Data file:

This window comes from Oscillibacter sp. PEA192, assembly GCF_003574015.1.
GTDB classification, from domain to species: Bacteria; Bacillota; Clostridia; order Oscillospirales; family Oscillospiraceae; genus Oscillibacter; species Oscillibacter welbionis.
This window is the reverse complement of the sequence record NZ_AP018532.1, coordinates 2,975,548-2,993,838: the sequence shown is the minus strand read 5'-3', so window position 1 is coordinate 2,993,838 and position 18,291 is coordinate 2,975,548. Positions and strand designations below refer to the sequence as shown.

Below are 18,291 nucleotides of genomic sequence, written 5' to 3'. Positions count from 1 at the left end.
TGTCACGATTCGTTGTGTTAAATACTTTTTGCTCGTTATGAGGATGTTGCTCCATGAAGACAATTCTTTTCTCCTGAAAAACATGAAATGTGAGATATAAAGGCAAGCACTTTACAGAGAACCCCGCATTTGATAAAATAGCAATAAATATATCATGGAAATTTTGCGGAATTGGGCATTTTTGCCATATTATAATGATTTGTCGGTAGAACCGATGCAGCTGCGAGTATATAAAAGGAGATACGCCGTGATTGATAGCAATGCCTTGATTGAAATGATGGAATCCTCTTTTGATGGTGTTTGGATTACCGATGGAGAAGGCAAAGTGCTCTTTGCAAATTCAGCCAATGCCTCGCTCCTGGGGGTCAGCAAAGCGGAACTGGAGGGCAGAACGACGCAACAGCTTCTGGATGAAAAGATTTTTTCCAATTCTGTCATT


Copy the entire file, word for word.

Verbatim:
This window comes from Oscillibacter sp. PEA192, assembly GCF_003574015.1.
GTDB classification, from domain to species: Bacteria; Bacillota; Clostridia; order Oscillospirales; family Oscillospiraceae; genus Oscillibacter; species Oscillibacter welbionis.
This window is the reverse complement of the sequence record NZ_AP018532.1, coordinates 2,975,548-2,993,838: the sequence shown is the minus strand read 5'-3', so window position 1 is coordinate 2,993,838 and position 18,291 is coordinate 2,975,548. Positions and strand designations below refer to the sequence as shown.

Below are 18,291 nucleotides of genomic sequence, written 5' to 3'. Positions count from 1 at the left end.
TGTCACGATTCGTTGTGTTAAATACTTTTTGCTCGTTATGAGGATGTTGCTCCATGAAGACAATTCTTTTCTCCTGAAAAACATGAAATGTGAGATATAAAGGCAAGCACTTTACAGAGAACCCCGCATTTGATAAAATAGCAATAAATATATCATGGAAATTTTGCGGAATTGGGCATTTTTGCCATATTATAATGATTTGTCGGTAGAACCGATGCAGCTGCGAGTATATAAAAGGAGATACGCCGTGATTGATAGCAATGCCTTGATTGAAATGATGGAATCCTCTTTTGATGGTGTTTGGATTACCGATGGAGAAGGCAAAGTGCTCTTTGCAAATTCAGCCAATGCCTCGCTCCTGGGGGTCAGCAAAGCGGAACTGGAGGGCAGAACGACGCAACAGCTTCTGGATGAAAAGATTTTTTCCAATTCTGTCATT